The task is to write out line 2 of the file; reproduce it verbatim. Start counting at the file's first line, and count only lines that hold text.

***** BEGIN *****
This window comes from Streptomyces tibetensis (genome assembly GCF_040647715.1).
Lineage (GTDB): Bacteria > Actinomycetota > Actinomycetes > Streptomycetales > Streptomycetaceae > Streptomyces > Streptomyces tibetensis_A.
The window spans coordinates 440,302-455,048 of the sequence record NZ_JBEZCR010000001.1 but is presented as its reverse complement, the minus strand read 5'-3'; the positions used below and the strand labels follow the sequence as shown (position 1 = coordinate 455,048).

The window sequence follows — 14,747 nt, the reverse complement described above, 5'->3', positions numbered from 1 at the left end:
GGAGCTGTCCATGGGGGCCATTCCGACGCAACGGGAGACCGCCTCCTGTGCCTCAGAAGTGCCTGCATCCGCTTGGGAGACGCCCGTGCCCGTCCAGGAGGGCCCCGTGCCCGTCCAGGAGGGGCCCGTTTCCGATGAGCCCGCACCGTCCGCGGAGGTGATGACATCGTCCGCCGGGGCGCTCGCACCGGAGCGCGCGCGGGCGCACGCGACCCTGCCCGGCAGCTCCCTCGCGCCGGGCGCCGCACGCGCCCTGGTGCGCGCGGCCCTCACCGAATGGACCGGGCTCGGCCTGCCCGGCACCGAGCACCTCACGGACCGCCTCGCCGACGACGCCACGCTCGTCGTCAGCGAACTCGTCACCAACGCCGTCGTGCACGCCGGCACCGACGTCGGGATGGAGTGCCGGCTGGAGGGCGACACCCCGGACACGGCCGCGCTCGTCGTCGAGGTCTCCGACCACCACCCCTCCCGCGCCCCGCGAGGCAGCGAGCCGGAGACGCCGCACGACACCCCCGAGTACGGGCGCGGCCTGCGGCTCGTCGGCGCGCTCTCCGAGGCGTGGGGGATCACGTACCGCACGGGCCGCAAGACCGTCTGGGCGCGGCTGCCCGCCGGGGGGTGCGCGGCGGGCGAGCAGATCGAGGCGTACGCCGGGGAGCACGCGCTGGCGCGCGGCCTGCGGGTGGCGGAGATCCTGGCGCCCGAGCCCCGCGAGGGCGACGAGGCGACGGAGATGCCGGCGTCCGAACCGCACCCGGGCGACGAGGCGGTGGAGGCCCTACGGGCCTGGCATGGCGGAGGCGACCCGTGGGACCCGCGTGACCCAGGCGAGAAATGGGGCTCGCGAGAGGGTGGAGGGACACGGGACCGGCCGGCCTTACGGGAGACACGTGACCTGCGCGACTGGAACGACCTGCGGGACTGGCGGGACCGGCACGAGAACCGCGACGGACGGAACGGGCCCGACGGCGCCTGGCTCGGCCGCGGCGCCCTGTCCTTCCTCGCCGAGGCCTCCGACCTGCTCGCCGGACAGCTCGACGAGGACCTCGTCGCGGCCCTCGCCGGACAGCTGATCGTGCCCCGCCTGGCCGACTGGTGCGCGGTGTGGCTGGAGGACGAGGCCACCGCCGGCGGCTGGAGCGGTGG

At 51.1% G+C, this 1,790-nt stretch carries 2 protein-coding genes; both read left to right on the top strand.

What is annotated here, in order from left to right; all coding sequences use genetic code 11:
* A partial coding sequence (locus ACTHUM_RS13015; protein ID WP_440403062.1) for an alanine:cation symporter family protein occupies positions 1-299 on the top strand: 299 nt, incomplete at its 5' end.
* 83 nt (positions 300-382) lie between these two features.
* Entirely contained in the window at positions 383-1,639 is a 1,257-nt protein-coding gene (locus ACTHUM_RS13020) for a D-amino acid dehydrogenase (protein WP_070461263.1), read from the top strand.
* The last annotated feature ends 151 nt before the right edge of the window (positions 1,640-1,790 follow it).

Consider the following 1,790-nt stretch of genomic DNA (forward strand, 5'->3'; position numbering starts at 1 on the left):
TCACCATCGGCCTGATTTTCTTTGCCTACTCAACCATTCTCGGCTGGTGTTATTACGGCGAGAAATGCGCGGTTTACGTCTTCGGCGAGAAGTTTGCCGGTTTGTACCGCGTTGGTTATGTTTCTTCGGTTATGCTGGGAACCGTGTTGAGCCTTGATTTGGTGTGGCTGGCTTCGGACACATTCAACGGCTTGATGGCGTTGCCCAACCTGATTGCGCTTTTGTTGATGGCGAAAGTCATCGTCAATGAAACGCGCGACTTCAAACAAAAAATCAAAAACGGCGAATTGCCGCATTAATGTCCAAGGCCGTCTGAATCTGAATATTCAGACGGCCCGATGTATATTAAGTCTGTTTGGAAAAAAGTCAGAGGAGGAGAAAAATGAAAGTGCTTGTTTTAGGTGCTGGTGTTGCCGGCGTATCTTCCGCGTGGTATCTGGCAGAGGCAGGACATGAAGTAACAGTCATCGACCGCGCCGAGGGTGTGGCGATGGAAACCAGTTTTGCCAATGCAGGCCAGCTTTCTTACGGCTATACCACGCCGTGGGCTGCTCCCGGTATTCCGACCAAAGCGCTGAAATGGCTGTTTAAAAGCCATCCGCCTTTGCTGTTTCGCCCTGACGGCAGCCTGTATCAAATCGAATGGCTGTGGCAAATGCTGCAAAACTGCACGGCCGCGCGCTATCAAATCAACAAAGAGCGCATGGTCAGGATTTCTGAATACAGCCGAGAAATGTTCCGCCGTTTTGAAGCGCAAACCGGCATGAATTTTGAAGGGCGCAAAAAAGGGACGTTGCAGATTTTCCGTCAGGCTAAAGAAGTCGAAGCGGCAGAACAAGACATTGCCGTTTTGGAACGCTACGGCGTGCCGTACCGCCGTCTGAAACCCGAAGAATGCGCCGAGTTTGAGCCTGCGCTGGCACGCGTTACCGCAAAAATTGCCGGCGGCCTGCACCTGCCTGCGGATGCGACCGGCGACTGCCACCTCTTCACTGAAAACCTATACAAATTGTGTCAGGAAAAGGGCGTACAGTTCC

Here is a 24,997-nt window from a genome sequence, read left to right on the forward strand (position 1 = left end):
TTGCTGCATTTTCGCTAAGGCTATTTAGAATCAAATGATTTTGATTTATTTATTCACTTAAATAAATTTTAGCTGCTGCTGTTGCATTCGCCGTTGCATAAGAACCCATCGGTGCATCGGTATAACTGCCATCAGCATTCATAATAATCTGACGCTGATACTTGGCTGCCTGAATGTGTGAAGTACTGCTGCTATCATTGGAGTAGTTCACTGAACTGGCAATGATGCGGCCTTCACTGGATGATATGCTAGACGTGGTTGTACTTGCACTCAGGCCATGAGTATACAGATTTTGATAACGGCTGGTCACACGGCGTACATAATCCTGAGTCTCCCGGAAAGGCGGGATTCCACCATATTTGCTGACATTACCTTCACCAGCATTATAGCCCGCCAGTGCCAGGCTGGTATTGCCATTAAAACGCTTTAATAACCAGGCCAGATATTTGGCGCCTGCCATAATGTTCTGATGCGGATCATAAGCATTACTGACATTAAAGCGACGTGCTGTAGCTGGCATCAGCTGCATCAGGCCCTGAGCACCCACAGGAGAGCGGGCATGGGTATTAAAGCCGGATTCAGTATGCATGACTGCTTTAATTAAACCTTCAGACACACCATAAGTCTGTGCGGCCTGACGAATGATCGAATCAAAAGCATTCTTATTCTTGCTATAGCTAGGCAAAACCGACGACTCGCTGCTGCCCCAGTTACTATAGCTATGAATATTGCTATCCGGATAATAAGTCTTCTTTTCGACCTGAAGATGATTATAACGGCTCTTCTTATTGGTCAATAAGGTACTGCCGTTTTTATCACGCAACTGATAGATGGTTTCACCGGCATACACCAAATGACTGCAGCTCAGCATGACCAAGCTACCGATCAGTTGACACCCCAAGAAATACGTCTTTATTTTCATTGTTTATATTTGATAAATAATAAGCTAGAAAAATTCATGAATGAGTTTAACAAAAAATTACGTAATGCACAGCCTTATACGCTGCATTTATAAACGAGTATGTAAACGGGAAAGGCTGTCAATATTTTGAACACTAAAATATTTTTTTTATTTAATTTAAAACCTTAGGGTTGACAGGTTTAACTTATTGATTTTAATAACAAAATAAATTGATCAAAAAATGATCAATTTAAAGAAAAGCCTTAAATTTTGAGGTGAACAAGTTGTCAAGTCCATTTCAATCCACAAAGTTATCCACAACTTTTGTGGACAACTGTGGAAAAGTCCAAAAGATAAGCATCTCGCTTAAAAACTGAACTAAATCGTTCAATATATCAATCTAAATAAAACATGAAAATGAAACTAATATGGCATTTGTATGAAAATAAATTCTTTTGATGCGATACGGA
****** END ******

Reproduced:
Lineage (GTDB): Bacteria > Actinomycetota > Actinomycetes > Streptomycetales > Streptomycetaceae > Streptomyces > Streptomyces tibetensis_A.